1 - While states are continuing to administrate those services, they have lost some or all of the funding authorization, i.e. these things are paid for by federal grants. This means that those services are harder to invoke to justify state taxes, and the state govt is less involved in the decision making process which determines what level of taxation is necessary to appropriately fund those services and what level of spending is available to provide them. The states have essentially become contractors to the Fed govt. for providing those services rather than the place where the key decisions are made regarding them that factor into justifying the tax burden.

2 - I also had in mind migration of services from the local up to the state level. Education in California is a salient example of this, since Prop 13 and the Serrano decision gutted the older system for funding local school districts.

for many folks the bureaucratic hassles and snafus that make their lives more difficult and really cheese them off quite frequently involve state and local govt (zoning boards, country commissions, the DMV, etc.) rather than the federal govt., yet govt. at all levels takes the blame.

For me, on the other hand, and I suspect many others, the bureaucratic hassles and snafus are far more likely to come from phone/cable/Internet companies and, especially, health insurance companies than from government of any sort.

Part of the problem with California corrections is that it's a long-term problem that requires a long-term solution. You don't want to fix this year's budget crisis by abruptly closing a prison and throwing the inmates out on the streets. What we need is a long-term restructuring of the penal code to reduce the average time served for various crimes. But it's really hard to do that, not just because of the power of the prison guards' union (who have scuttled most attempts at penal reform), but because it's hard to enforce long-term legislative commitments in the face of term limits.

In the past, we might have had the leaders of both parties agree to raise taxes this year to fix the immediate crisis in exchange for a long-term commitment to reform the penal code over the next few years. But now, the legislators are only there for a few years, and the leaders are typically only in their positions for a couple of years. They can't make binding commitments that extend more than a year or two into the future, because they won't be there to deliver on those promises. So that's another piece of the puzzle.

Sebastian wrote:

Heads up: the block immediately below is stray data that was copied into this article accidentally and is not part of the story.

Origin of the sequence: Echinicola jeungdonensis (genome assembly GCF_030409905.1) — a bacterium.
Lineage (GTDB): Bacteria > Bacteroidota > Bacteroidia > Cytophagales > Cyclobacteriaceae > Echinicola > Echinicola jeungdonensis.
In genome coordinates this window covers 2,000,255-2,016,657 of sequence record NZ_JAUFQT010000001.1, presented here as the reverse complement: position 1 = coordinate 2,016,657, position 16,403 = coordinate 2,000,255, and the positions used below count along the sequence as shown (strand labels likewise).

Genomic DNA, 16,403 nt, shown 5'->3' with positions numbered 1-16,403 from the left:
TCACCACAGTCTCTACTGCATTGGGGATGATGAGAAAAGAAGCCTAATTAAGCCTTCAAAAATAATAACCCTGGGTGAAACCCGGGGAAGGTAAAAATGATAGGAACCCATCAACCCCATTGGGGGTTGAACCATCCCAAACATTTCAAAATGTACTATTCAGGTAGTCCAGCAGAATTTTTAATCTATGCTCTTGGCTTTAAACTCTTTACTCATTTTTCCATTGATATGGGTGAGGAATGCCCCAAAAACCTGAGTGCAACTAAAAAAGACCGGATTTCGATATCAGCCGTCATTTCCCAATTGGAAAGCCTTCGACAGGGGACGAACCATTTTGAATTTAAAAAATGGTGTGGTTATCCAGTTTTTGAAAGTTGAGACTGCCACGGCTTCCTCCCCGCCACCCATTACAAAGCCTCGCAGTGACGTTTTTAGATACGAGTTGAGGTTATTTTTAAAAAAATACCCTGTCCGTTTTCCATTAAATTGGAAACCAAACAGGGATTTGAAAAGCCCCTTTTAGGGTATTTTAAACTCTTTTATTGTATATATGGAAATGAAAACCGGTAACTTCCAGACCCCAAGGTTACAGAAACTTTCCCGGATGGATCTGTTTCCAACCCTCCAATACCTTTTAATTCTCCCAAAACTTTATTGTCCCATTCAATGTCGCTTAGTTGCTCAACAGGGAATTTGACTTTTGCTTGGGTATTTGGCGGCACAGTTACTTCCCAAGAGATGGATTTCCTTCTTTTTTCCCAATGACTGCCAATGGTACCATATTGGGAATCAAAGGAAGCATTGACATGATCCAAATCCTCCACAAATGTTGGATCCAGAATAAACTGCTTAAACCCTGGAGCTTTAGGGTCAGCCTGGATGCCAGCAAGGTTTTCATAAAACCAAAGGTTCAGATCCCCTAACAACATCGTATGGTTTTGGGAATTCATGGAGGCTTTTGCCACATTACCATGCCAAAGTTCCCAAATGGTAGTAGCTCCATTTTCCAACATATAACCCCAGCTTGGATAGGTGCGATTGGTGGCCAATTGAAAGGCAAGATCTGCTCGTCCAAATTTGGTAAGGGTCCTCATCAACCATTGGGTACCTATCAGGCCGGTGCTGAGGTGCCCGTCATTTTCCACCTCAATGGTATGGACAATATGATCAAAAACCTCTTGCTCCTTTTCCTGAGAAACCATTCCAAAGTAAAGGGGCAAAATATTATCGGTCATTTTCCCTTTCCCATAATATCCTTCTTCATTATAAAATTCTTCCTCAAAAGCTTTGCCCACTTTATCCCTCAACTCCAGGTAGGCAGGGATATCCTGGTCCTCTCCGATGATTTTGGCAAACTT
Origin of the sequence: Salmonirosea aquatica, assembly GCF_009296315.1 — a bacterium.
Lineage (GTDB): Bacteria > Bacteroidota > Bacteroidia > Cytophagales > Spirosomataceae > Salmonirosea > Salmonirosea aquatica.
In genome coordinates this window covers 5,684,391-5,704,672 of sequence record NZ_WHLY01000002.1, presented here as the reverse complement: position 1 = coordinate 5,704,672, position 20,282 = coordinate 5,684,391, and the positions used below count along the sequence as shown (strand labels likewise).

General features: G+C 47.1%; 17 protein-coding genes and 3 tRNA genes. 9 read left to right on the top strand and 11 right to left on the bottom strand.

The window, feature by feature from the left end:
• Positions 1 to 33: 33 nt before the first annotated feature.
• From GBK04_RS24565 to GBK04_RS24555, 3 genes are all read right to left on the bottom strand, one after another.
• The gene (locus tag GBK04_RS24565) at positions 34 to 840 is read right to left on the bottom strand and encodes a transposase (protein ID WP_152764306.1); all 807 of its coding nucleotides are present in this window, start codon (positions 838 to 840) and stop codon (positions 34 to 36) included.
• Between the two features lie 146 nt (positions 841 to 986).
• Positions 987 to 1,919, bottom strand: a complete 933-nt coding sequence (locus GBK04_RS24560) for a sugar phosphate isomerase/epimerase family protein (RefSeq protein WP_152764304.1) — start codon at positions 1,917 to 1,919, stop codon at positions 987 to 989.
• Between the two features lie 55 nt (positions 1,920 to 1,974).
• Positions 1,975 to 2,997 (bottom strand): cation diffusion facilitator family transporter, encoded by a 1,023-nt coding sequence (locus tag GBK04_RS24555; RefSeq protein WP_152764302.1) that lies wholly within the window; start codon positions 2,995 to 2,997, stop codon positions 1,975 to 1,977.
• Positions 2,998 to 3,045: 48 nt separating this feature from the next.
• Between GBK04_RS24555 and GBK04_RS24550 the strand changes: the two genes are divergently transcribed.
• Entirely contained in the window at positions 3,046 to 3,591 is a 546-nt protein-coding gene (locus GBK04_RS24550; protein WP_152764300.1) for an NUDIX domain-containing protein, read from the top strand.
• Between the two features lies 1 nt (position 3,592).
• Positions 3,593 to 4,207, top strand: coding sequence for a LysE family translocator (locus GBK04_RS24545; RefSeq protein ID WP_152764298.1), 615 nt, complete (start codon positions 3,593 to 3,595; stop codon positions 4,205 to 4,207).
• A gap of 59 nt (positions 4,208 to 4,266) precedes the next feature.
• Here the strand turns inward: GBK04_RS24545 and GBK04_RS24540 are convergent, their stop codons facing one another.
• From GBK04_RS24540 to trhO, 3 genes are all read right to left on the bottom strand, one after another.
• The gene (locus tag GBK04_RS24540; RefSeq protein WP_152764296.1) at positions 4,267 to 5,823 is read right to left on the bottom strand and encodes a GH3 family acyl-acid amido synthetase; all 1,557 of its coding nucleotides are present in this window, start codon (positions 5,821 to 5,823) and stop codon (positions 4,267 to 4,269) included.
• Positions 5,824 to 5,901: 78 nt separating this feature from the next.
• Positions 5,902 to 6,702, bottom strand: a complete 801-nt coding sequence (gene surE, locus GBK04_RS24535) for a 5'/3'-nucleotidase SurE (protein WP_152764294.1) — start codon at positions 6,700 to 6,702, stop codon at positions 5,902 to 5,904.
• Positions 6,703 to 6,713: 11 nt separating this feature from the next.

California spends a huge amount per elementary and secondary student on education (interestingly pretty much at national average for higher ed yet the CA higher ed is of amazingly high quality while our primary/secondary ed sucks)

Measured relative either to other states, or typical private school tuition, the statement that CA spends a "huge amount" on each elementary and secondary student is just flat out wrong. A typical school district in CA gets about $7000 per pupil, plus some special purpose funding for students with particular needs. Spending is low compared to other states on an absolute basis, and even lower when cost of living is accounted for.

States set up the same kind of unfunded mandates for local governments that the federal government does for the states.

The states decide what kind of pension your local schoolteachers, firemen, and even elected officials will receive (very generous). Then your local taxpayers have to fund it.

In Illinois it is all too common for an elected official with a small monthly stipend to take a state job with a $100,000-plus salary for a few months. He/she can then retire with the pension rate determined by combining the high salary with the previous years of service.

These pension programs are constantly being expanded, never reduced. The legislature votes to establish them, but not to fund them.

In Illinois our overly generous public pensions (I say overly because no one else even HAS a pension anymore) are woefully underfunded. Our governor and legislature have opted not to pass a budget for this fiscal year, and social service at the local level is being cut by 50% and more. I would like to see the legislature and governor deal with this, not pass it off to the next higher level.

And year after year spending is increased far beyond the rate of inflation and population growth.

Why should this be the desired rate of growth in state and local government spending?

1) If you set a limit of, say, 5% of personal income in the state during the prior year, that limit would have grown substantially faster than "inflation plus population".

2) Per-capita demand for services is increasing. To take an example, per-capita car ownership has increased steadily, requiring per-capita increases in registration services, lane-miles, traffic control, etc.

3) Collectively, we demand more sophisticated services. From computers in schools instead of typewriters, to environmental testing, to bigger building codes to deal with new and improved materials.

4) Government spending bears little resemblance to the "basket of goods" that goes into headline inflation. Salaries. Health services. Energy. Building materials on a large scale. Many of these are things that people often complain about going up much faster than the overall CPI.

Agreed, not your best work, Publius. But you're entitled to bad posts. Sucks that they get more comments though - including this one. But I still heart you.

You focus on tax policy when the root of the problem is the requirement for balanced budgets through the boom and bust business cycle. Now, balanced budgets for non-federal governments are absolutely necessary, so the boom/bust aspect of local revenues is the issue to address.

A simple policy implication would be to require a percentage of surplus revenue to be set aside in boom years and drawn down in bust years. This is already done ad hoc, but not to the extent needed. In most cases, a constitutional amendment would need to be passed. (Maybe California's initiative would help in this case.)

I also heartily agree with the federal government fully funding mandates. It is a huge deal in education.